You are here to serve the words, the director, the melody, the author, the chord progression, the choreographer—but above all and most importantly, with every breath, step, and stroke of the keyboard, you are here to serve humanity. You, as alumni of the 109th graduating class of The Juilliard School are now servants to the ear that needs quiet solace, and the eye that needs the consolation of beauty, servants to the mind that needs desperate repose or pointed inquiry, to the heart that needs invitation to flight or silent understanding, and to the soul that needs safe landing, or fearless, relentless enlightenment. You are a servant to the sick one who needs healing through the beauty and peace of the symphony you will compose through bloodshot eyes and sleepless nights. You are an attendant to the lost one who needs saving through the comforting, probing words you will conjure up from the ether, as well as from your own heroic moments of strife and triumph. You are a steward to the closed and blocked one who needs to feel that vital, electric, joyful pulse of life that eludes them as they witness you stop time as you pirouette and jeté across the stage on your tired legs and bleeding toes. You are a vessel to the angry and confused one who needs a protected place to release their rage as they watch your eyes on the screen silently weep in pain as you relive your own private hell. You are a servant to the eager, naive, optimistic ones who will come behind you with wide eyes and wild dreams, reminding you of yourself, as you teach and shape and mold them, even though you may be plagued with haunting doubts yourself, just as your teachers likely were—and you will reach out to them and generously invite them to soar and thrive, because we are called to share this thing called Art.
You are also serving one other person: yourself. You are serving the relentless, passionate, fevered force within you that longs to grow and expand and feel and connect and create; that part of you that craves a way to express raw elation and passion, and to make manifest hard-core bliss, rapture and—please, I beg of you, never forget this—fun! Don’t ever abandon that intoxicating sense of fun in your art. Through that, you are serving your truth. My hope for you is that you will let that truth guide you in every moment. If you can find that, you have everything. That’s why “making it” is, in the end, utterly insignificant. Living it, breathing it, serving it—that’s where your joy will lie.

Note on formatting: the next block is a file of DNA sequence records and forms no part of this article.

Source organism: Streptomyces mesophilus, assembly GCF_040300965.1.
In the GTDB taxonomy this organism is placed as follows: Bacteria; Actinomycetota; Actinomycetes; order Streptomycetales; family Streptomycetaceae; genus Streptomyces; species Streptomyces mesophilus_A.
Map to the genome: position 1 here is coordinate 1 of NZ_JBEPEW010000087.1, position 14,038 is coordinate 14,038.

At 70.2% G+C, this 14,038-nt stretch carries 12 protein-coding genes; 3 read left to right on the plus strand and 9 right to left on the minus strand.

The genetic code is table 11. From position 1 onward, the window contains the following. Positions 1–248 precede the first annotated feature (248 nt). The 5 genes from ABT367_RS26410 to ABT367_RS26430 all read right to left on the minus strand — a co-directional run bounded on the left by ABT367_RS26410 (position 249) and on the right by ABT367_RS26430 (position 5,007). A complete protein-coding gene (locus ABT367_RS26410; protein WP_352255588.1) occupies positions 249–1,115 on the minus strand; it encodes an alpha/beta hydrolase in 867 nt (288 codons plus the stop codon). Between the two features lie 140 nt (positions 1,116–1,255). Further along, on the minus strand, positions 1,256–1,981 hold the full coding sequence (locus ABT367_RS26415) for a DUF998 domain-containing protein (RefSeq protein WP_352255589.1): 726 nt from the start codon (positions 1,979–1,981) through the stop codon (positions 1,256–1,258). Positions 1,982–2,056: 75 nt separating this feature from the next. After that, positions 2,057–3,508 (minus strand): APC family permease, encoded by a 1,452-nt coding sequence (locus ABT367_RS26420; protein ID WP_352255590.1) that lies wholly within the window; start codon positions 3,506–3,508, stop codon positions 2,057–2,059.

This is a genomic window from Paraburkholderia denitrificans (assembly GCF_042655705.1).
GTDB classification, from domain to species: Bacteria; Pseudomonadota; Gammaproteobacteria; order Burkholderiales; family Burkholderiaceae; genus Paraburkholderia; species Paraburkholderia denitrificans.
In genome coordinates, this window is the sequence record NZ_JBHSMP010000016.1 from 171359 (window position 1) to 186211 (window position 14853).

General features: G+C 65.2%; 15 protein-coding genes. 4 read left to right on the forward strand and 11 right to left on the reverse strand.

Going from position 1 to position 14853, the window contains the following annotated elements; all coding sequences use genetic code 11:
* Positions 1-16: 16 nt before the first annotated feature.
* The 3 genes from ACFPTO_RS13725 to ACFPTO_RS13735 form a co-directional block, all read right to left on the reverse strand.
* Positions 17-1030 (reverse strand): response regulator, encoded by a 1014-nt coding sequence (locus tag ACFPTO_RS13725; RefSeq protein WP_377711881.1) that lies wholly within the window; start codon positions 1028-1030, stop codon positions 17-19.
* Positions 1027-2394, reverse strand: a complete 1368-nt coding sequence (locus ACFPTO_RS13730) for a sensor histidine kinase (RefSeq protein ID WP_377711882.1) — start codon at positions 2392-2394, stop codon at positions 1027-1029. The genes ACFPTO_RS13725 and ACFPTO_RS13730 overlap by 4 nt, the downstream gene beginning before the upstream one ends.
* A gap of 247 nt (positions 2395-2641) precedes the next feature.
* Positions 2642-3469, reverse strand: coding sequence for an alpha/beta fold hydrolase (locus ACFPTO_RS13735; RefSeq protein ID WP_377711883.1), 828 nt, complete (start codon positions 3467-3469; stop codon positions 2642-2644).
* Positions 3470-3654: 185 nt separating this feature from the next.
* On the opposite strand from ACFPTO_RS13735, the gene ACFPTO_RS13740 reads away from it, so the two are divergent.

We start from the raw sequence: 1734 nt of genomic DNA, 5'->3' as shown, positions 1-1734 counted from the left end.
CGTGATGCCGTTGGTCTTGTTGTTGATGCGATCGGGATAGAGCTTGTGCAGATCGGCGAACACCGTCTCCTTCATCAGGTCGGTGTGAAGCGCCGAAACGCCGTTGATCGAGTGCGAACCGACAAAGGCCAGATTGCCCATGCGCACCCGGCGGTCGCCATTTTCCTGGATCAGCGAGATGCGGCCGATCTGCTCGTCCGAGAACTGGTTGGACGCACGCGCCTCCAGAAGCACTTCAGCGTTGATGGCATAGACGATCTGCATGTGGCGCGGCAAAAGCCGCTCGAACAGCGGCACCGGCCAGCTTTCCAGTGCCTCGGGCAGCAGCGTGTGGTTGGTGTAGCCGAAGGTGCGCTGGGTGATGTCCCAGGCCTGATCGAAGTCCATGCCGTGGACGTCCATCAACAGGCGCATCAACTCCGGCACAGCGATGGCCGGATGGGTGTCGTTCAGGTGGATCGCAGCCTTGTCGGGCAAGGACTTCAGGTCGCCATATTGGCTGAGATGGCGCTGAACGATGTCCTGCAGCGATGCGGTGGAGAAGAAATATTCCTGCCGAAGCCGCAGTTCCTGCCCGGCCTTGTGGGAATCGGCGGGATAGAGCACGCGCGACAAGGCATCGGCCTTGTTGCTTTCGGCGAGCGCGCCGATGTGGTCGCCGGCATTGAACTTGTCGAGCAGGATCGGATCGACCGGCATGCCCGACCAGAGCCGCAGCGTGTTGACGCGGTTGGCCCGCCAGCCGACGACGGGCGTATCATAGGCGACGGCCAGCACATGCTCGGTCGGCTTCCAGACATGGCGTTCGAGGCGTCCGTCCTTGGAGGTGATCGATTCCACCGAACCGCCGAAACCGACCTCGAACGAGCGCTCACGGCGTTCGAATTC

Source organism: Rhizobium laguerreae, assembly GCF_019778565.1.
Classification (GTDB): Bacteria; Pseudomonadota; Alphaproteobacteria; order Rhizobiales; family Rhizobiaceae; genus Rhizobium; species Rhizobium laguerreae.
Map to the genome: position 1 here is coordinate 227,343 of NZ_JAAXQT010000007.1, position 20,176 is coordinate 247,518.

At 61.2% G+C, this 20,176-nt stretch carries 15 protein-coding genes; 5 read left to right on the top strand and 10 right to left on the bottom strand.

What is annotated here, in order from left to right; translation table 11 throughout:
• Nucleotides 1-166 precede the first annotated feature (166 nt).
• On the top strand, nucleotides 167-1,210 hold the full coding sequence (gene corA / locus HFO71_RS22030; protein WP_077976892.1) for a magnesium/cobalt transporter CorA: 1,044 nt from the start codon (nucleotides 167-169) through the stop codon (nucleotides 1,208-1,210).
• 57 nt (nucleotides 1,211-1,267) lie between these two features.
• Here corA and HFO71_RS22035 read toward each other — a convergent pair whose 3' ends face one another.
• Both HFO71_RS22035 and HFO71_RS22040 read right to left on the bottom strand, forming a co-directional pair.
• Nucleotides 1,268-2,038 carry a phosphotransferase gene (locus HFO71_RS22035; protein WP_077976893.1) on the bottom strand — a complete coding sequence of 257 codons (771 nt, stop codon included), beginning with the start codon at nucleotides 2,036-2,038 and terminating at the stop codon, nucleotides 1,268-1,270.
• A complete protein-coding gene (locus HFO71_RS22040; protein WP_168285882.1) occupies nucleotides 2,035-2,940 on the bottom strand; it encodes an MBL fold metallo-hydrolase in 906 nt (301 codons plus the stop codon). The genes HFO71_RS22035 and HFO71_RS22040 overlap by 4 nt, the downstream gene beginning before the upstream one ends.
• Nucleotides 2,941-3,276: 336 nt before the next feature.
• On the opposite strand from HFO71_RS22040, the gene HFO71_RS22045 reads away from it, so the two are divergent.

I want to share with you a quick email from a soldier on the front lines of our arts: an elementary-middle school teacher from Salt Lake City, Ms. Audrey Hill, who is fighting the great fight. She brought her students to the recent HD telecast of La Cenerentola, and wrote the following note to me:
One of my boys, a fifth grader, wrote in his review this morning that one of his favorite parts (besides the spaghetti food-fight scene) was where … you were singing about getting revenge, and how he really liked that your revenge was going to be forgiveness. This boy was new to our school this year, has a beautiful singing voice, and has been teased a lot. I have seen him getting more and more angry as the year was coming to a close and today it seemed like all that had disappeared. It was very moving for me to experience.
That’s exactly who you are serving as you now go out into the world. How lucky are you?!
So O.K., I lied—I think this may be my favorite truth: The world needs you.
Now, the world may not exactly realize it, but wow, does it need you. It is yearning, starving, dying for you and your healing offer of service through your art. We need you to help us understand that which is bigger than ourselves, so that we can stop feeling so small, so isolated, so helpless, so that, in our fear, we stop contributing that which is unique to us: that distinct, rare, individual quality which the world is desperately crying out for and eagerly awaiting. We need you to remind us what unbridled, unfiltered, childlike exuberance feels like, so we remember, without apology or disclaimer, to laugh, to play, to fly—and to stop taking everything so damn seriously. We need you to remind us what empathy is by taking us deep into the hearts of those who are, God forbid, different than us—so that we can recapture the hope of not only living in peace with each other, but thriving together in a vibrant way where each of us grows in wonder and joy. We need you to make us feel an integral part of a shared existence through the communal, universal, forgiving language of music, of dance, of poetry and art—so that we never lose sight of the fact that we are all in this together and that we are all deserving of a life that overflows with immense possibility, improbable beauty and relentless truth.
What an honor it is to share in this day with you—savor every single moment of it, even this long speech—and then fly out of this building, armed with the knowledge that you make a difference, that your art is necessary, and that the world is eagerly awaiting to hear what you have to say. Go on, make us laugh, cry, dance, feel, unite, and believe in the incredible power of humanity to overcome anything!